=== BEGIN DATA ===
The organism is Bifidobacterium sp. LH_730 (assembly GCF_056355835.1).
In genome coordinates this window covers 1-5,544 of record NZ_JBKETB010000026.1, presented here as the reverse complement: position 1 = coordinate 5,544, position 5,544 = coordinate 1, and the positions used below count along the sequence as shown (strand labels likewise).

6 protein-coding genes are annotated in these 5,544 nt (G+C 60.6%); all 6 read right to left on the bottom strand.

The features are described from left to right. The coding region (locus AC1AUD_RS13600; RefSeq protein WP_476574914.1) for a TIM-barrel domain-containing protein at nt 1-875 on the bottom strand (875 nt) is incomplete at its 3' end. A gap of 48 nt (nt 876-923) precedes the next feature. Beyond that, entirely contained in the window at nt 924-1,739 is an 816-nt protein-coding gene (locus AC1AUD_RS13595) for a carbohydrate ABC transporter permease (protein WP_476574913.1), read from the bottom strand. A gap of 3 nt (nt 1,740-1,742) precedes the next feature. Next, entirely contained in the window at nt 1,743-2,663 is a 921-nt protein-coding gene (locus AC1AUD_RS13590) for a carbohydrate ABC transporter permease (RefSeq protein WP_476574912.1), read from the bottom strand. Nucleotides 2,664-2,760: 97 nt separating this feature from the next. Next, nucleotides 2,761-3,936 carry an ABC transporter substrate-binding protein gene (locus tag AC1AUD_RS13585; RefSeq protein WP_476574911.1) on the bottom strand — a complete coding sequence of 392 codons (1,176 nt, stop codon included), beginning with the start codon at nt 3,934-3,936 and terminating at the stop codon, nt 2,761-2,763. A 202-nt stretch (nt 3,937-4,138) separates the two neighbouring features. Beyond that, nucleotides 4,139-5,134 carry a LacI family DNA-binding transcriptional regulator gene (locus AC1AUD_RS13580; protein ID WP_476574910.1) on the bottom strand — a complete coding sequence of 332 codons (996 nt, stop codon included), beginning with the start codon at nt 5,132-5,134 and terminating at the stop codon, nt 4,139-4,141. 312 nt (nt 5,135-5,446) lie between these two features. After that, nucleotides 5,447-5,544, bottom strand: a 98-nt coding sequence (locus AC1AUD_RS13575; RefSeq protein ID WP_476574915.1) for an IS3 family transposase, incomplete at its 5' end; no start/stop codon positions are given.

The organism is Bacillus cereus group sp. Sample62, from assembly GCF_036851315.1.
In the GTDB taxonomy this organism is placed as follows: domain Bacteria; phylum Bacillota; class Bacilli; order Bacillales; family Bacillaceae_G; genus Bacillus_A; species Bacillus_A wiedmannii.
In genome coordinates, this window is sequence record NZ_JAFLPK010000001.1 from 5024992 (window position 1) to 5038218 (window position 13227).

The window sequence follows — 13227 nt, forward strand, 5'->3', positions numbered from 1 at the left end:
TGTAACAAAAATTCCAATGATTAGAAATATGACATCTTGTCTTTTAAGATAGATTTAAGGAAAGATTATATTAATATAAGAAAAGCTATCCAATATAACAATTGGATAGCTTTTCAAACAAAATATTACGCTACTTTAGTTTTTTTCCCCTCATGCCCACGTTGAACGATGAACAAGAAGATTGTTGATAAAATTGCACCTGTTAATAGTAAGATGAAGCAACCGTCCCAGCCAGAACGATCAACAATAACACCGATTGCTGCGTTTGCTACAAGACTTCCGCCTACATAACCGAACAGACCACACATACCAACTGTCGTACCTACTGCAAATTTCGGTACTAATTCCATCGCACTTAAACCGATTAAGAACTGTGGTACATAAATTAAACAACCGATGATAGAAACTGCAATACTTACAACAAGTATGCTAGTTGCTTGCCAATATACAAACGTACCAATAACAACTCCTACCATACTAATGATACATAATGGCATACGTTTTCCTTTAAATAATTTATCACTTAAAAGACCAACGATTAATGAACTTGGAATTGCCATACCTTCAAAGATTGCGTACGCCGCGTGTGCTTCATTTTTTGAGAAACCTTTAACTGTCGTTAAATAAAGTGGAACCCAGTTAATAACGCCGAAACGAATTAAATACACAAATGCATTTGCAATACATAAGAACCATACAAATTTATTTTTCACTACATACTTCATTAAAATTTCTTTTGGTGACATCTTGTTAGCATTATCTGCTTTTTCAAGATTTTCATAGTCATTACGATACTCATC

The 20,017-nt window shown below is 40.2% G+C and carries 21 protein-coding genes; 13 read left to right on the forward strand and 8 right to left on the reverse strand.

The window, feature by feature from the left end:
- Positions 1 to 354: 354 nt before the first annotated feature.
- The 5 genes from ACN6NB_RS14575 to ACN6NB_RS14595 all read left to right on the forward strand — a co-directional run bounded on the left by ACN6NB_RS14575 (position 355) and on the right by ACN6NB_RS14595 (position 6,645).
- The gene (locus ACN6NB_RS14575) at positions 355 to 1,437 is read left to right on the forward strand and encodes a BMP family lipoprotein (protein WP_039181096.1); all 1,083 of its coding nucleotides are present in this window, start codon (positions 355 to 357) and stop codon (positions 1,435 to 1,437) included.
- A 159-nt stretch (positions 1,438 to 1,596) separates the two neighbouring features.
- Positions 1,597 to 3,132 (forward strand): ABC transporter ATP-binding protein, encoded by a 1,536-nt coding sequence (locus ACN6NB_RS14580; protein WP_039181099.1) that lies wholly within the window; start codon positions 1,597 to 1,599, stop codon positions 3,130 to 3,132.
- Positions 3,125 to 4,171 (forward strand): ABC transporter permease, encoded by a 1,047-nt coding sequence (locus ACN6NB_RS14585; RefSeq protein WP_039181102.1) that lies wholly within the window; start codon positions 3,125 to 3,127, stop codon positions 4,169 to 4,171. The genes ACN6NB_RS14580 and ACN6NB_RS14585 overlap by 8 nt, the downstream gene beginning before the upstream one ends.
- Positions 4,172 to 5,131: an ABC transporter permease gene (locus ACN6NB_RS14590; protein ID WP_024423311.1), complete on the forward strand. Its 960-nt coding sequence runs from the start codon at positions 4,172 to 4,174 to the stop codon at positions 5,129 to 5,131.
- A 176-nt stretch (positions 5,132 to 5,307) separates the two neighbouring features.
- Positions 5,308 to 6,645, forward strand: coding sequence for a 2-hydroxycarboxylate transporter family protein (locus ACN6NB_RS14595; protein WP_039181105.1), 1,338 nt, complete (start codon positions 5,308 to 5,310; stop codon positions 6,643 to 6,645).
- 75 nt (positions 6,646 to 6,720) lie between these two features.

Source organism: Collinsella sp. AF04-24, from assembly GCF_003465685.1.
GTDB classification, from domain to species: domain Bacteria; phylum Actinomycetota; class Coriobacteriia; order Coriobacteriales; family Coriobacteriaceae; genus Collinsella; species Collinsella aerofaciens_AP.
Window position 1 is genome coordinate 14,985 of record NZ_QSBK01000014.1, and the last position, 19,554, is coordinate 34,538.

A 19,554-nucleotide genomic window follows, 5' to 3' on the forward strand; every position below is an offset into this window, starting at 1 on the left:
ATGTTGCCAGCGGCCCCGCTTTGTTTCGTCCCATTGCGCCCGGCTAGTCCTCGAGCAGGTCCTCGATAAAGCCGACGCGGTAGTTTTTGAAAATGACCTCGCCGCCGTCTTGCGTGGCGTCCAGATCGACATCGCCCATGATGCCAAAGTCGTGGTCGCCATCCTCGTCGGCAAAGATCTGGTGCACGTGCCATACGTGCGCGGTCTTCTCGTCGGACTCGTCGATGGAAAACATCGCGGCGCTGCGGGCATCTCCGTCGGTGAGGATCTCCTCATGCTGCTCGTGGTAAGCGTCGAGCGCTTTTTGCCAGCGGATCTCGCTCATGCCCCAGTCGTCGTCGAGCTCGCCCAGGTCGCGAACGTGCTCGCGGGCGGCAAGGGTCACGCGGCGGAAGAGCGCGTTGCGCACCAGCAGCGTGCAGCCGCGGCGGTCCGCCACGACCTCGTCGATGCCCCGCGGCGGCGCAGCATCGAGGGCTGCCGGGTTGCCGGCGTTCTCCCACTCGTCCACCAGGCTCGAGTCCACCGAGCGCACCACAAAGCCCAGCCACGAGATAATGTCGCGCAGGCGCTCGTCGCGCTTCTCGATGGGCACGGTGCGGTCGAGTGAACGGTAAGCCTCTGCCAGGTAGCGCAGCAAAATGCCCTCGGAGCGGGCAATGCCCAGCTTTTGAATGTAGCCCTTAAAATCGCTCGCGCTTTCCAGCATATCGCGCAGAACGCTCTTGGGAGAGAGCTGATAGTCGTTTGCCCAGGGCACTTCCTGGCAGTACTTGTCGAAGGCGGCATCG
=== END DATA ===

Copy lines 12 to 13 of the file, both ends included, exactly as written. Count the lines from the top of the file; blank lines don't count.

- Positions 1 to 354: 354 nt before the first annotated feature.
- The 5 genes from ACN6NB_RS14575 to ACN6NB_RS14595 all read left to right on the forward strand — a co-directional run bounded on the left by ACN6NB_RS14575 (position 355) and on the right by ACN6NB_RS14595 (position 6,645).